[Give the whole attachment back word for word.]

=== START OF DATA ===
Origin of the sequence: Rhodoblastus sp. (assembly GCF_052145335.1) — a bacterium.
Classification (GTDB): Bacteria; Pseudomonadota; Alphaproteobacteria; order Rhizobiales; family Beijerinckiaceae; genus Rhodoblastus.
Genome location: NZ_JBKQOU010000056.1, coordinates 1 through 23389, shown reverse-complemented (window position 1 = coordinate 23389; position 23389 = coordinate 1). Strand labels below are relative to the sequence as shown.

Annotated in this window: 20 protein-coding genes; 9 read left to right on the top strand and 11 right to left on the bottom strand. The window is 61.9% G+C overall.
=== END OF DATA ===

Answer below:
Origin of the sequence: Rhodoblastus sp. (assembly GCF_052145335.1) — a bacterium.
Classification (GTDB): Bacteria; Pseudomonadota; Alphaproteobacteria; order Rhizobiales; family Beijerinckiaceae; genus Rhodoblastus.
Genome location: NZ_JBKQOU010000056.1, coordinates 1 through 23389, shown reverse-complemented (window position 1 = coordinate 23389; position 23389 = coordinate 1). Strand labels below are relative to the sequence as shown.

Annotated in this window: 20 protein-coding genes; 9 read left to right on the top strand and 11 right to left on the bottom strand. The window is 61.9% G+C overall.